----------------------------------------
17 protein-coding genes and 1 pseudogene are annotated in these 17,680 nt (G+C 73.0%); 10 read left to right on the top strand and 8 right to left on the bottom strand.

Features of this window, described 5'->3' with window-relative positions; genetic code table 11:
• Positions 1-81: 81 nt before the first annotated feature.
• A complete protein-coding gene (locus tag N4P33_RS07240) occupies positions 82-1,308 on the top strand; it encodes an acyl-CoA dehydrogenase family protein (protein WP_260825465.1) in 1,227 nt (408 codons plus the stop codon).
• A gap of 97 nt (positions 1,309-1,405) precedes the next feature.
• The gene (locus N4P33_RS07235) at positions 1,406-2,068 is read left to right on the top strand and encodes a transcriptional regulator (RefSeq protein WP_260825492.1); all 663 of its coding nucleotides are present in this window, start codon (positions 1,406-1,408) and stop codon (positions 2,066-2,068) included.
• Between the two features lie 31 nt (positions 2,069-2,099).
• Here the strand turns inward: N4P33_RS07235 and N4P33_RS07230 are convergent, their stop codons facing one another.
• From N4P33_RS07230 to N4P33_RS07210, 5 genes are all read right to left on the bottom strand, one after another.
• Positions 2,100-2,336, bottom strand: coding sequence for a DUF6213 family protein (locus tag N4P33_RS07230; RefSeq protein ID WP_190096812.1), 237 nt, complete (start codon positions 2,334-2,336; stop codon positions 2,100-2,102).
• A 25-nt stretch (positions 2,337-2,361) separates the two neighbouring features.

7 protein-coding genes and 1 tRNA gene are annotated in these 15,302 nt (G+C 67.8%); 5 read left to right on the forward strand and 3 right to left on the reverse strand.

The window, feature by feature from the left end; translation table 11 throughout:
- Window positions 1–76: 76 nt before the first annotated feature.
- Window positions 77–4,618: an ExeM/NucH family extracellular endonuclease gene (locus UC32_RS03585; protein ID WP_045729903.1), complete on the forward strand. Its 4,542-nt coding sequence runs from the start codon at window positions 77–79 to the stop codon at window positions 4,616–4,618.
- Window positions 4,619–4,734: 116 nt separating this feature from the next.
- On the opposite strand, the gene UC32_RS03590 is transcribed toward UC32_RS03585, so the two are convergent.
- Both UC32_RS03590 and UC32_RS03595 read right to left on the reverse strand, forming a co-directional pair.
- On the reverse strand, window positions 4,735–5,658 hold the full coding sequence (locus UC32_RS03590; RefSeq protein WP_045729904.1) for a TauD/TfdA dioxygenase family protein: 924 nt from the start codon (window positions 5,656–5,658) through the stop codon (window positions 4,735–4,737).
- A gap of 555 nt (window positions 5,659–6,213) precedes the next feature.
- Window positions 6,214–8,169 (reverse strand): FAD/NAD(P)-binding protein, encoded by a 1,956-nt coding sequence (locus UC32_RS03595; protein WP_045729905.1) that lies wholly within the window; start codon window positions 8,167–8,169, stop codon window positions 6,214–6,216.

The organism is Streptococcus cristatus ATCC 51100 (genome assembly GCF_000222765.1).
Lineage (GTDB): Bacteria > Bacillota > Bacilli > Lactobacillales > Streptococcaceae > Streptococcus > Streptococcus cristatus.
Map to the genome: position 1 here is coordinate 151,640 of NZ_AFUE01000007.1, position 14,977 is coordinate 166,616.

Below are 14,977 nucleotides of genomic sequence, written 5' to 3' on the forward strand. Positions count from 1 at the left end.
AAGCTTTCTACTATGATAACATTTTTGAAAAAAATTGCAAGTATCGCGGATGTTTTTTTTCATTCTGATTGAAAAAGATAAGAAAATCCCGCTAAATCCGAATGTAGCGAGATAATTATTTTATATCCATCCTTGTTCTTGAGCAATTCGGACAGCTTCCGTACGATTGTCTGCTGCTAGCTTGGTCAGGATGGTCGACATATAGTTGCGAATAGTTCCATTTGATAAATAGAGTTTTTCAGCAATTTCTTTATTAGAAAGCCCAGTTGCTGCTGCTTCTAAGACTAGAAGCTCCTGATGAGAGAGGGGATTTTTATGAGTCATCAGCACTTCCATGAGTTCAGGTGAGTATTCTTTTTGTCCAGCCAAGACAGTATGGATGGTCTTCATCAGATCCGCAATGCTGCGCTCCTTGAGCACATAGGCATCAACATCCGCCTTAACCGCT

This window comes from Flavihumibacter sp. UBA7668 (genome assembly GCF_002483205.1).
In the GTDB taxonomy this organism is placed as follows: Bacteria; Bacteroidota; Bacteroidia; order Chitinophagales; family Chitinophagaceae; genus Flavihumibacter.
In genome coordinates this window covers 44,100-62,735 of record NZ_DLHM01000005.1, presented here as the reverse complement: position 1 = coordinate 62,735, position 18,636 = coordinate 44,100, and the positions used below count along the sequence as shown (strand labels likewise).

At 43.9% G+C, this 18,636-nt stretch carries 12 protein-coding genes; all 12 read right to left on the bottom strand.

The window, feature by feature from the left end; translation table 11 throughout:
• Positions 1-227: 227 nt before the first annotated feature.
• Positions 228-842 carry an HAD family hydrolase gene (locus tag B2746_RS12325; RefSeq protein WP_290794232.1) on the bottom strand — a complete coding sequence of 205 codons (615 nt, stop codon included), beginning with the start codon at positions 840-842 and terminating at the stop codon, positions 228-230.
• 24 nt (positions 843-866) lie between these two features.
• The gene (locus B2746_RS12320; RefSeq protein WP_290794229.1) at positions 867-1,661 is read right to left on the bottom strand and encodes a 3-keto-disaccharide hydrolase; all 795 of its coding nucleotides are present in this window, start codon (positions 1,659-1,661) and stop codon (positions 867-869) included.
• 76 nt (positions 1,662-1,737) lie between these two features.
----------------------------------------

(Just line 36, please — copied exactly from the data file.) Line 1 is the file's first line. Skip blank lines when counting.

• 76 nt (positions 1,662-1,737) lie between these two features.